Example 2 – Active Negligence: A jury finds $1,000,000 of damages at a structure. It finds the grading subcontractor ninety percent at fault because poor compaction led to excessive soil movement causing damage to the structure. The jury finds the general contractor ten percent at fault because it acted as its own framer and incorrectly nailed shear panels, which contributed to the damage caused by the soil movement. In this case, the general contractor’s negligence is active, not passive. Accordingly, whether the structure is residential or commercial, the general contractor must pay its $100,000 share of the verdict, as it may not be indemnified against its own active negligence under either AB 2738 or SB 474.
AB 2738 and SB 474 do not apply to policies of insurance issued to subcontractors by general liability insurance carriers. In particular, neither bill applies to additional insured endorsements. However, the subcontractor itself may no longer be forced to pay for more than its fair share of damages, whether the setting is residential or commercial.
By: Kyle D. Kring
Believe it or not, it is that time of year again. Holiday parties are a great time to celebrate all the accomplishments your business has achieved throughout the past year. Often it is the only time all the employees get together in a relaxed social setting. Unfortunately, this increased social interaction and alcohol consumption can result in potential liability for your business. This potential liability can arise from alcohol related auto accidents, sexual harassment complaints, and religious discrimination complaints, to name a few.
Accordingly, the following are a few things to consider for your upcoming holiday party.
– Consider a luncheon rather than an evening party. It is both cheaper and safer.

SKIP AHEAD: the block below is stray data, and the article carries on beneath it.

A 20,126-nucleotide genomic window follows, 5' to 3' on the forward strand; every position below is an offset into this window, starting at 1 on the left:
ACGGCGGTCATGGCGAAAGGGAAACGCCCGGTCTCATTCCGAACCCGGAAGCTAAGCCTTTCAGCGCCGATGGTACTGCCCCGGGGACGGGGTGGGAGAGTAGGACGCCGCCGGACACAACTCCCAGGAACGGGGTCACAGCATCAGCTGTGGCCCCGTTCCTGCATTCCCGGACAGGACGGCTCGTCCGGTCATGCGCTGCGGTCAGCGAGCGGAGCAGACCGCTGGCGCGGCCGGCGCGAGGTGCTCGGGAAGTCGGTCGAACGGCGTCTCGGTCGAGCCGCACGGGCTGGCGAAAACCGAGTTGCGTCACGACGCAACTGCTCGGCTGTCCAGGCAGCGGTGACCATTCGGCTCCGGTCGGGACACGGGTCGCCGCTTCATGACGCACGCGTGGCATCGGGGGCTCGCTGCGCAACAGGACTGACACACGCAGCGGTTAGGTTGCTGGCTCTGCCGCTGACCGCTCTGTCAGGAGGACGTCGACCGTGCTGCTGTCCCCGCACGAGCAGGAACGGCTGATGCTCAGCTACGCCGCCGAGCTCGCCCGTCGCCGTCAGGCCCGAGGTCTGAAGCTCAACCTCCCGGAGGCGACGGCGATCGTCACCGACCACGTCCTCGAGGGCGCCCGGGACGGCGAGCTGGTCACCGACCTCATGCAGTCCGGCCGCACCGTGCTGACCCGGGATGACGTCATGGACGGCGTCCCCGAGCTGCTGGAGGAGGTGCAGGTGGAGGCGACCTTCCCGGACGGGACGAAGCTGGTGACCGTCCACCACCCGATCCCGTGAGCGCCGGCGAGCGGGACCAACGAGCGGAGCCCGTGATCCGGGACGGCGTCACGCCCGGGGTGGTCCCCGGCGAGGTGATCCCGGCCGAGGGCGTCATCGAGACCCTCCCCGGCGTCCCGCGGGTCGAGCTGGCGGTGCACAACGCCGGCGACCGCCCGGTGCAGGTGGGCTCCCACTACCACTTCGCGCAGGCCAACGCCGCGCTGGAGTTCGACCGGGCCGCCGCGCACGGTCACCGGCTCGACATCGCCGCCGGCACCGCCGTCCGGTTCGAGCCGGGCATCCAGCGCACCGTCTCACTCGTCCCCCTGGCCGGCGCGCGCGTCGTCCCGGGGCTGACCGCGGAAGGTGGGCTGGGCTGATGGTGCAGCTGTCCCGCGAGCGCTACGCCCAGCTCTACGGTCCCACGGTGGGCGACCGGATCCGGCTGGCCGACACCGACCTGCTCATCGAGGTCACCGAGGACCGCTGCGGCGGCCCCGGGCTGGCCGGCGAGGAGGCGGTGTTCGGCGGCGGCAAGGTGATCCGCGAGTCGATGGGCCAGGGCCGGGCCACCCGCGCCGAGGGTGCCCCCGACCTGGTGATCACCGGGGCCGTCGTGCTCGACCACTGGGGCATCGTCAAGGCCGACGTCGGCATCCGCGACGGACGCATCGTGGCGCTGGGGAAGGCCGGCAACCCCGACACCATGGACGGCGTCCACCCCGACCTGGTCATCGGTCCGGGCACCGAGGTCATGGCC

– Communicate, via email or memo, a reminder to your employees to use good judgment and be safe (do not drink and drive) at the upcoming event.
– Do not let minors drink.
– Limit the amount of alcohol provided, such as by providing a limited number of drink tickets (2) or limiting firm sponsored drinks to a limited amount of beer and wine. Do not let employees pour their own drinks.
– Provide non-alcoholic alternatives for those who don’t drink.
– Do not push drinks!
– Plan activities, drawings, etc. These make for less active consumption of alcohol.
– Designate someone to monitor all employees’ alcohol consumption. This person needs to be someone who will take the initiative to tell anyone that is intoxicated that he/she cannot drive themselves home.
– Arrange alternative transportation for anyone who might need it. Have the names and phone numbers of taxi companies ahead of time.
– Stop serving alcohol an hour before the party officially ends.
– Do not rely on coffee to sober up your guests. Only time can make someone sober.
Have a wonderful and safe holiday season!
Is the clock ticking for your company’s workplace sexual harassment training deadline? With only four weeks left, now is the ideal time to get started – with Kring & Chung’s Sexual Harassment & Harassment Seminar.
Our training delivers a high-quality learning experience at an affordable price. In addition to complying with California state law, our training also helps minimize legal exposure as we discuss best practices for avoiding litigation exposure for harassment related claims. Here is why so many turn to Kring & Chung for compliance training:
– Engaging live format, as compared to a computer program;
– Inclusion of related issues like race, disability, age, sexual orientation;
– Course customization with inclusion of your company’s specific harassment policy; and
– Versions for both employees and managers.
Contact us today if you would like to schedule your company’s harassment training.
Attorneys in the Spotlight
On behalf of Starbucks Coffee Company, Sacramento Kring & Chung Partner Shane Singh prepared and prevailed on a motion for summary judgment in a case related to claims of disability access discrimination. The U.S. District Court for the Central District of California sustained Singh’s objection to plaintiff’s expert report and conclusions, finding that these were insufficiently authenticated. The Court adopted the findings of the expert retained by Kring & Chung on behalf of Starbucks, and granted Starbucks’ Motion for Summary Judgment.
Attorney Advertising. This client newsletter is a periodical publication of Kring & Chung, LLP and should not be construed as legal advice or a legal opinion on any specific facts or circumstances. The contents are intended for general information purposes only, and you are urged to consult a lawyer concerning your own situation and any specific legal questions you may have. Any tax information or written tax advice contained herein (including any attachments) is not intended to be and cannot be used by any taxpayer for the purpose of avoiding tax penalties that may be imposed on the taxpayer.